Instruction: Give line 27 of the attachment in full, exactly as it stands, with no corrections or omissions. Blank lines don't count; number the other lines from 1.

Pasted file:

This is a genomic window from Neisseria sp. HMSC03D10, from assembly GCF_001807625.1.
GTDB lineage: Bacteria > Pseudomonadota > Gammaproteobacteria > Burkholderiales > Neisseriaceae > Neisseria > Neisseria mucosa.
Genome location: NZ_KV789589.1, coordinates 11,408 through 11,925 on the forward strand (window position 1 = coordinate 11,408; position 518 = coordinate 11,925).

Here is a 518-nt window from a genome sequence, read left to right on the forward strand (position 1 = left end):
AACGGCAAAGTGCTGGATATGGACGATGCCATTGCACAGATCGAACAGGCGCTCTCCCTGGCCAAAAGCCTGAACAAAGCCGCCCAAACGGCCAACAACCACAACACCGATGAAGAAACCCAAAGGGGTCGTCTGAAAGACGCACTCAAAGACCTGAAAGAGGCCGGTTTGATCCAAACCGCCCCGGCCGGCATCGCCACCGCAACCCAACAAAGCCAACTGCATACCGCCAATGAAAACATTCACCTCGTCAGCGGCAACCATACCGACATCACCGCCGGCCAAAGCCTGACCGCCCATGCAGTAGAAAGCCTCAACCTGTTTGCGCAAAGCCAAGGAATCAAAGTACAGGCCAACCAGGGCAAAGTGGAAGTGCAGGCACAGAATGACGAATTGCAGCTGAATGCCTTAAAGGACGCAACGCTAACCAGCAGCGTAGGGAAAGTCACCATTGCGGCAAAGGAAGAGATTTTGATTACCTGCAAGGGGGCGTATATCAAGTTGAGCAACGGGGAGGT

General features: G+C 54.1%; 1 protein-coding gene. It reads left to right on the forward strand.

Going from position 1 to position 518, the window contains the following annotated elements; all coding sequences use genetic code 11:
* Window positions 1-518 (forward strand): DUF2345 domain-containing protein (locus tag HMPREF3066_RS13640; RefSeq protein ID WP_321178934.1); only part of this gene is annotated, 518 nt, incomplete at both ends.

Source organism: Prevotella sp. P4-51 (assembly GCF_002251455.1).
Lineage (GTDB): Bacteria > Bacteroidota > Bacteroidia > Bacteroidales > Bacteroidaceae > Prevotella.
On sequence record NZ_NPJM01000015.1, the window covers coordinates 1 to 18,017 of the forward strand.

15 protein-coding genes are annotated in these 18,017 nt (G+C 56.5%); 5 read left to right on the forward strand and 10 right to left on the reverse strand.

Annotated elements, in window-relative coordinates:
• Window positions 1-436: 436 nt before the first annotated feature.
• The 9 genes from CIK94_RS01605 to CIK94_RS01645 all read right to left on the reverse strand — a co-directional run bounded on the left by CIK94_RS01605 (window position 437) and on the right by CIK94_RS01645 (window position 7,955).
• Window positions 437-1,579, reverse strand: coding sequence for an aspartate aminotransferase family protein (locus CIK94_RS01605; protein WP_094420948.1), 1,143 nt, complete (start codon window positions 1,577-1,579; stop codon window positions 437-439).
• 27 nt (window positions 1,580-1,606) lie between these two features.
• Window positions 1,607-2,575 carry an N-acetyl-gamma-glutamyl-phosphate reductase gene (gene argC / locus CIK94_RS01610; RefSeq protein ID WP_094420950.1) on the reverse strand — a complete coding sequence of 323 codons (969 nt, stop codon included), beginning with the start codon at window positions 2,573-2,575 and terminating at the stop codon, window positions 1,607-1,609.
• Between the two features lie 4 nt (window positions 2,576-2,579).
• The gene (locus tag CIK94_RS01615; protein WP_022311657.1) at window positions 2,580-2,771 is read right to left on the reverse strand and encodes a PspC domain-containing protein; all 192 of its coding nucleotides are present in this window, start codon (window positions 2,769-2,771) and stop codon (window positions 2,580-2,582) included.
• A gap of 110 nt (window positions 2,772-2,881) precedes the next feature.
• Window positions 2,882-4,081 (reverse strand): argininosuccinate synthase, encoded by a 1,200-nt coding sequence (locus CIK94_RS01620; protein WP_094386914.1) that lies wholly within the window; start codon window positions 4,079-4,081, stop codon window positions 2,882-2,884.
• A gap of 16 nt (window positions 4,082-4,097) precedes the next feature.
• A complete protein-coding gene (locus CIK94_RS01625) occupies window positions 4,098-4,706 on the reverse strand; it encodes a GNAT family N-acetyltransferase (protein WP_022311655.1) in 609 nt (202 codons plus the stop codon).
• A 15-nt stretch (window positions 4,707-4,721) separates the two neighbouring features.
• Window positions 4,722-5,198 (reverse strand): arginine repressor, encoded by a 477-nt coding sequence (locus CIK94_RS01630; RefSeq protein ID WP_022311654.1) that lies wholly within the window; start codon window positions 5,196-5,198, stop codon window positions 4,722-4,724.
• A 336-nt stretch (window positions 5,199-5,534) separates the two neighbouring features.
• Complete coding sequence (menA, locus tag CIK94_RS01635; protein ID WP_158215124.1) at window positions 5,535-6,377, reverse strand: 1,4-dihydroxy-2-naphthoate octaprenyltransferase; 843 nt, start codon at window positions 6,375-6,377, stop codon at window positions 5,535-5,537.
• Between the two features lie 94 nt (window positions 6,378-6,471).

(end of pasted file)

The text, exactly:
• A 336-nt stretch (window positions 5,199-5,534) separates the two neighbouring features.